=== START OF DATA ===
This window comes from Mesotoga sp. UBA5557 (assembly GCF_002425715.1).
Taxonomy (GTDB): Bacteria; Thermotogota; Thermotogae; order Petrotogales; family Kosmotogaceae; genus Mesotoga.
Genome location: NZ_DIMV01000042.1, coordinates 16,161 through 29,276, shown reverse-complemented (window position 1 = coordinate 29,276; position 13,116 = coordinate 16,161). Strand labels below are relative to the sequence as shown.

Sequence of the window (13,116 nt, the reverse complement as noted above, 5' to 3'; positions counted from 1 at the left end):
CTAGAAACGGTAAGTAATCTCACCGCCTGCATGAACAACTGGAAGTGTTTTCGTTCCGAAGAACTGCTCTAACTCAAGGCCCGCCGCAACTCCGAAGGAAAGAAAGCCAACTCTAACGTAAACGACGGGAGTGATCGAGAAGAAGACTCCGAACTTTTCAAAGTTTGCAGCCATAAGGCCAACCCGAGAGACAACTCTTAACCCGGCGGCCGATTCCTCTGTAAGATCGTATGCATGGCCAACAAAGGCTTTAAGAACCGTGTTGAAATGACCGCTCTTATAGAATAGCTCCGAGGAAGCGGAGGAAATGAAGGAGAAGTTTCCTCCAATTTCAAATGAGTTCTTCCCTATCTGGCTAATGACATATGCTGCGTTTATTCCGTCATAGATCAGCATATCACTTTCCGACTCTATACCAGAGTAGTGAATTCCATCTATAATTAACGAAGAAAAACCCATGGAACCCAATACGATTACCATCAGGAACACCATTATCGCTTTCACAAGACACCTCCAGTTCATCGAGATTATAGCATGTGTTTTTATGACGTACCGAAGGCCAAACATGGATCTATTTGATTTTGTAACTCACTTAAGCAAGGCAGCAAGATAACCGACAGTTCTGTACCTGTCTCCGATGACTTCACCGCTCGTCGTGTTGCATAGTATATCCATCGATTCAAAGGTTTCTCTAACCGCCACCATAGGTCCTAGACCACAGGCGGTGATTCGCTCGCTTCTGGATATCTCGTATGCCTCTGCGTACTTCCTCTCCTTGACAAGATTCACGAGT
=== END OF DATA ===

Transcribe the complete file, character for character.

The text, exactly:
This window comes from Mesotoga sp. UBA5557 (assembly GCF_002425715.1).
Taxonomy (GTDB): Bacteria; Thermotogota; Thermotogae; order Petrotogales; family Kosmotogaceae; genus Mesotoga.
Genome location: NZ_DIMV01000042.1, coordinates 16,161 through 29,276, shown reverse-complemented (window position 1 = coordinate 29,276; position 13,116 = coordinate 16,161). Strand labels below are relative to the sequence as shown.

Sequence of the window (13,116 nt, the reverse complement as noted above, 5' to 3'; positions counted from 1 at the left end):
CTAGAAACGGTAAGTAATCTCACCGCCTGCATGAACAACTGGAAGTGTTTTCGTTCCGAAGAACTGCTCTAACTCAAGGCCCGCCGCAACTCCGAAGGAAAGAAAGCCAACTCTAACGTAAACGACGGGAGTGATCGAGAAGAAGACTCCGAACTTTTCAAAGTTTGCAGCCATAAGGCCAACCCGAGAGACAACTCTTAACCCGGCGGCCGATTCCTCTGTAAGATCGTATGCATGGCCAACAAAGGCTTTAAGAACCGTGTTGAAATGACCGCTCTTATAGAATAGCTCCGAGGAAGCGGAGGAAATGAAGGAGAAGTTTCCTCCAATTTCAAATGAGTTCTTCCCTATCTGGCTAATGACATATGCTGCGTTTATTCCGTCATAGATCAGCATATCACTTTCCGACTCTATACCAGAGTAGTGAATTCCATCTATAATTAACGAAGAAAAACCCATGGAACCCAATACGATTACCATCAGGAACACCATTATCGCTTTCACAAGACACCTCCAGTTCATCGAGATTATAGCATGTGTTTTTATGACGTACCGAAGGCCAAACATGGATCTATTTGATTTTGTAACTCACTTAAGCAAGGCAGCAAGATAACCGACAGTTCTGTACCTGTCTCCGATGACTTCACCGCTCGTCGTGTTGCATAGTATATCCATCGATTCAAAGGTTTCTCTAACCGCCACCATAGGTCCTAGACCACAGGCGGTGATTCGCTCGCTTCTGGATATCTCGTATGCCTCTGCGTACTTCCTCTCCTTGACAAGATTCACGAGT